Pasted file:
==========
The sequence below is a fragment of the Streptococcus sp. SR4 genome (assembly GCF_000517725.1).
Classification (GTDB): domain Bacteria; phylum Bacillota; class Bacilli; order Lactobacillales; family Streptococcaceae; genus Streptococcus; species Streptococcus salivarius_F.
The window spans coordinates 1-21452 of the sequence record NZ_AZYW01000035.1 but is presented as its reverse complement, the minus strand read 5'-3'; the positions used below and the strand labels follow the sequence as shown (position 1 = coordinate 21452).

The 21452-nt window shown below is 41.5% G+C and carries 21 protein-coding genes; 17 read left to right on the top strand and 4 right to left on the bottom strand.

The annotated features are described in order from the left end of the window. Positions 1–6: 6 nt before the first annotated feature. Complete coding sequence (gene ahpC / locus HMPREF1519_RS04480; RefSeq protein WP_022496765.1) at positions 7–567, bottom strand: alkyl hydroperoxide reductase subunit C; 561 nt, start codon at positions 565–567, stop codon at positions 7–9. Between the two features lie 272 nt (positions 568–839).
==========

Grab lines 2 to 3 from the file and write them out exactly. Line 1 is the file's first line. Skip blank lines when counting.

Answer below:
Classification (GTDB): domain Bacteria; phylum Bacillota; class Bacilli; order Lactobacillales; family Streptococcaceae; genus Streptococcus; species Streptococcus salivarius_F.
The window spans coordinates 1-21452 of the sequence record NZ_AZYW01000035.1 but is presented as its reverse complement, the minus strand read 5'-3'; the positions used below and the strand labels follow the sequence as shown (position 1 = coordinate 21452).